AFLW player Deni Varnhagen protests against mandatory COVID-19 jab
Posted On November 2, 2021
AFLW player Deni Varnhagen has spoken out publicly about his refusal to receive the COVID-19 vaccine.
The Adelaide Crows advocate, who also works as an ICU and anesthesia nurse, was among hundreds of protesters outside Channel 9’s studio in Adelaide’s CBD.
They were protesting the mandatory health worker coup that went into effect Monday.
According to the instructions, all healthcare workers were required to have at least one COVID-19 vaccine by November 1 to continue working in their field.
Varnhagen held a sign that read “I (love) being a nurse” and “coercion is not consent.”
The prime minister’s player told reporters that her sign was “pretty self-explanatory.”
“No one should risk losing their job if they don’t participate in a medical experiment,” he told 7 News.
“They are (the COVID-19 vaccines) in their testing phase. It has only been provisionally approved. “
She said she was scared for herself and all the other nurses who didn’t want the vaccine and were facing losing their jobs.
“We are all terrified. We love working, “he said.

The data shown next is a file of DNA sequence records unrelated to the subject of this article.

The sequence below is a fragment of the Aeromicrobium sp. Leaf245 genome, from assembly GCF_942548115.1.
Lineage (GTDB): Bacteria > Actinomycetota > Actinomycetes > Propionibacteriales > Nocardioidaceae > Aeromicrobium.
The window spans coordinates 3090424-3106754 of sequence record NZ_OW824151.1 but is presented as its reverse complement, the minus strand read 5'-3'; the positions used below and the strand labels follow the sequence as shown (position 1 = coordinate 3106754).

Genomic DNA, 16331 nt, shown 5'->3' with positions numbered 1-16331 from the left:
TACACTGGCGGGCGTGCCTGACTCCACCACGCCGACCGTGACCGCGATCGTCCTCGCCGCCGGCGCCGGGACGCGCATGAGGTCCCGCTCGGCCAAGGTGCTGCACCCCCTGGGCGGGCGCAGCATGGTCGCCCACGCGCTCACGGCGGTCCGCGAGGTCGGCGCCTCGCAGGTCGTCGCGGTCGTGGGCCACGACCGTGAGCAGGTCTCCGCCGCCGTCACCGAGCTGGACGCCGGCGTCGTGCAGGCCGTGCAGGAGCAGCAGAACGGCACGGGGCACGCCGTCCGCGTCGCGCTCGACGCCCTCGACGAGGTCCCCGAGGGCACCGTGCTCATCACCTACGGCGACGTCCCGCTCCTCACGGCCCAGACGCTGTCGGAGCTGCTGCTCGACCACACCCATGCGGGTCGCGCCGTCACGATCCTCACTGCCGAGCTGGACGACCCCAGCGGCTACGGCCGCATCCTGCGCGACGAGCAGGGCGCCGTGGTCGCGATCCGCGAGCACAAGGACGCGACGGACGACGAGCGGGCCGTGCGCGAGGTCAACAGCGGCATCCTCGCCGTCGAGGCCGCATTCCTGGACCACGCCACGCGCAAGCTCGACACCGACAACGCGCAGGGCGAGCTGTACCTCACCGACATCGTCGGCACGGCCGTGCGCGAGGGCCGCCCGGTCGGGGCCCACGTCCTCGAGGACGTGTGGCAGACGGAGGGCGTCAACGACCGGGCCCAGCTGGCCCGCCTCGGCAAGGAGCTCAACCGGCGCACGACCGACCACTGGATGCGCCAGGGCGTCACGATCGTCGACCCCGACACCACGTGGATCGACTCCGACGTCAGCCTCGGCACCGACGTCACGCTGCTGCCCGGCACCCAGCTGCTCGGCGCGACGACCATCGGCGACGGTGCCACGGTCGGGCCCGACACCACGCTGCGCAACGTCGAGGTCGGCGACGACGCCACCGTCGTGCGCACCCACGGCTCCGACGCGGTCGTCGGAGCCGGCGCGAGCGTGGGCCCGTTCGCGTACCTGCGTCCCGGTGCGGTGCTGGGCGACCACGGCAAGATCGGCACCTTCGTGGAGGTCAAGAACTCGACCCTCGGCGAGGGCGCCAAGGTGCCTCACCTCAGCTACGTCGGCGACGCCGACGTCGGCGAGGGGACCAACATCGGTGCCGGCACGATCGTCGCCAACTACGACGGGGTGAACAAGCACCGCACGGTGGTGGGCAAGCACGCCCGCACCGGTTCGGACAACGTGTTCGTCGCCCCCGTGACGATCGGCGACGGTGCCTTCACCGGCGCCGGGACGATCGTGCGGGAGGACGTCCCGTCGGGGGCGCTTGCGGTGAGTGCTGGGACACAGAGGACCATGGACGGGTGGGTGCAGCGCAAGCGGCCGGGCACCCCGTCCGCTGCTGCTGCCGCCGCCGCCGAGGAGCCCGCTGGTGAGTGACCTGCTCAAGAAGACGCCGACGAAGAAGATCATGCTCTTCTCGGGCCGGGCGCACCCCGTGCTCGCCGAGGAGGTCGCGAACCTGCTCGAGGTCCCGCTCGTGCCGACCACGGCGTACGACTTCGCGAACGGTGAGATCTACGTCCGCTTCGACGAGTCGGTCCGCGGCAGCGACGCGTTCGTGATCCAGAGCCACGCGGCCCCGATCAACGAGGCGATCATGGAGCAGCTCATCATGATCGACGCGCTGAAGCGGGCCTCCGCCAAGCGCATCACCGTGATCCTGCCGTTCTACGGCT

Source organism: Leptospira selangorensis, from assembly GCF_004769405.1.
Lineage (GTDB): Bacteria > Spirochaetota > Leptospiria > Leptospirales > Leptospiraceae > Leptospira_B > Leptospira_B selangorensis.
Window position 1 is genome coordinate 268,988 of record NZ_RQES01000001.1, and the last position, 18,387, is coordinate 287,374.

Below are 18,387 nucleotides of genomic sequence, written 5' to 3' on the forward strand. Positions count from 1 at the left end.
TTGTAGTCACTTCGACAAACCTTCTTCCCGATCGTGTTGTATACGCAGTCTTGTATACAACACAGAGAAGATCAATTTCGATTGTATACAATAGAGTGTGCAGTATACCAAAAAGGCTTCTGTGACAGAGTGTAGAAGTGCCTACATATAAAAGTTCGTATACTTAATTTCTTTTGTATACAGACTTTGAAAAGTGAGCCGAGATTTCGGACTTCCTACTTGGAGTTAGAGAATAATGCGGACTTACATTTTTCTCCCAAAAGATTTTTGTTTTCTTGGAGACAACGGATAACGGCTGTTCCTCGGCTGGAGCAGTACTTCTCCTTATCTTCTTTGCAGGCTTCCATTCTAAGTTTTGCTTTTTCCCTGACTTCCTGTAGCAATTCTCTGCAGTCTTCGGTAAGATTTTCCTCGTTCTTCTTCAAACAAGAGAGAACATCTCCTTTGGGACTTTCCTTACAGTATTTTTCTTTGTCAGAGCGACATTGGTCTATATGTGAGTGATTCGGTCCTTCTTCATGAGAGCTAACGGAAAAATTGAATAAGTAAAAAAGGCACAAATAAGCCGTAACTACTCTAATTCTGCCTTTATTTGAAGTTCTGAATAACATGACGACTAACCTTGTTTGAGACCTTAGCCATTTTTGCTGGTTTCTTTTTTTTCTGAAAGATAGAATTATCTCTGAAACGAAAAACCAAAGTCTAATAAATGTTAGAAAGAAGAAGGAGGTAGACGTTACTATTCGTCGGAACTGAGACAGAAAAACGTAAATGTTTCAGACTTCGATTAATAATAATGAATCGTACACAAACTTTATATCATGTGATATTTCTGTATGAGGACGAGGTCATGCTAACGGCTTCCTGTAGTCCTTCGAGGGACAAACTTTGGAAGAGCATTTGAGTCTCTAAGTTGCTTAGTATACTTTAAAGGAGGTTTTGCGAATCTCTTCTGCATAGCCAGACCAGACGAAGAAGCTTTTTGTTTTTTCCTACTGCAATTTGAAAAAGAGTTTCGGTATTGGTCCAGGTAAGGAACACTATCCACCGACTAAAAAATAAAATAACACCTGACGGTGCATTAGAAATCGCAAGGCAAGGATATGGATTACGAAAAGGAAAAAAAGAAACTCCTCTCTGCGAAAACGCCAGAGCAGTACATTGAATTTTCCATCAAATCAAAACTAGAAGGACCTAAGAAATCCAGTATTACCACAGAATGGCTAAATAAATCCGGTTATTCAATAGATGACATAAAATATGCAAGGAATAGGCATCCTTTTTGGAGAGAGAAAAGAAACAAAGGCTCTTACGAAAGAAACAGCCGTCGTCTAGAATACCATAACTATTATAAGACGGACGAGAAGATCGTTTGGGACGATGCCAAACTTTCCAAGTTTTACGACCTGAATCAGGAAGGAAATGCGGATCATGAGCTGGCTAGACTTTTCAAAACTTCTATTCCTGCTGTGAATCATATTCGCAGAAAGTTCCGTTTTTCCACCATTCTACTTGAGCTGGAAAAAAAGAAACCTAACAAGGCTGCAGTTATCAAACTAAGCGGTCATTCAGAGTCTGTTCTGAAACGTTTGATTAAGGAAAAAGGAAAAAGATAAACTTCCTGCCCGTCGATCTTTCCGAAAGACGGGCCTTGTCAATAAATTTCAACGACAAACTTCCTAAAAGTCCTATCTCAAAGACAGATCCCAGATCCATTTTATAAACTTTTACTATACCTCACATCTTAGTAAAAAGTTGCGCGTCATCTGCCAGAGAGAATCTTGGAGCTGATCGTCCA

“Once they finish attacking us, they are attacking the police and they will keep attacking different labor camps, which is not right.
“Everyone should have the right to choose what goes into their body … and where there is risk, there should be choice.”
Varnhagen was asked if she feared losing her job with the Adelaide Crows, but said she was at the protest as a healthcare worker, not an AFLW player, and did not want to comment on her other profession.
Crows AFLW senior coach Matthew Clarke said Friday that Varnhagen was “working on his situation” and was in the process of gathering information on the vaccine.
He said it was his decision and that the club would respect that decision.
“It’s challenging because we are dealing with people’s personal medical situations,” Clarke said.
“From a club perspective, we have been very clear. We are promoting that everyone get vaccinated and personally it is also my position.
“I think it is important to us as a community. It’s part of how we handle this whole situation, and as an industry, it’s critical because our business is about bringing people together. “
He said that the game team, with the exception of one player, was totally, partially or in the process of being vaccinated.
The Adelaide Crows issued a statement in October after reports that Varnhagen resisted taking the hit, saying he supported the AFL’s COVID-19 requirements and would continue to follow government-issued health advice.
“Our club strongly encourages people to get vaccinated and we will work on the league’s requirements with our players, coaches and staff before the upcoming AFLW and AFL seasons,” the club said.
Varnhagen was chosen by the Crows in the 2016 draft.
He played every game for the club in its first three years, which included the top two spots.
She won the Crows’ Best Defensive Player award in 2019.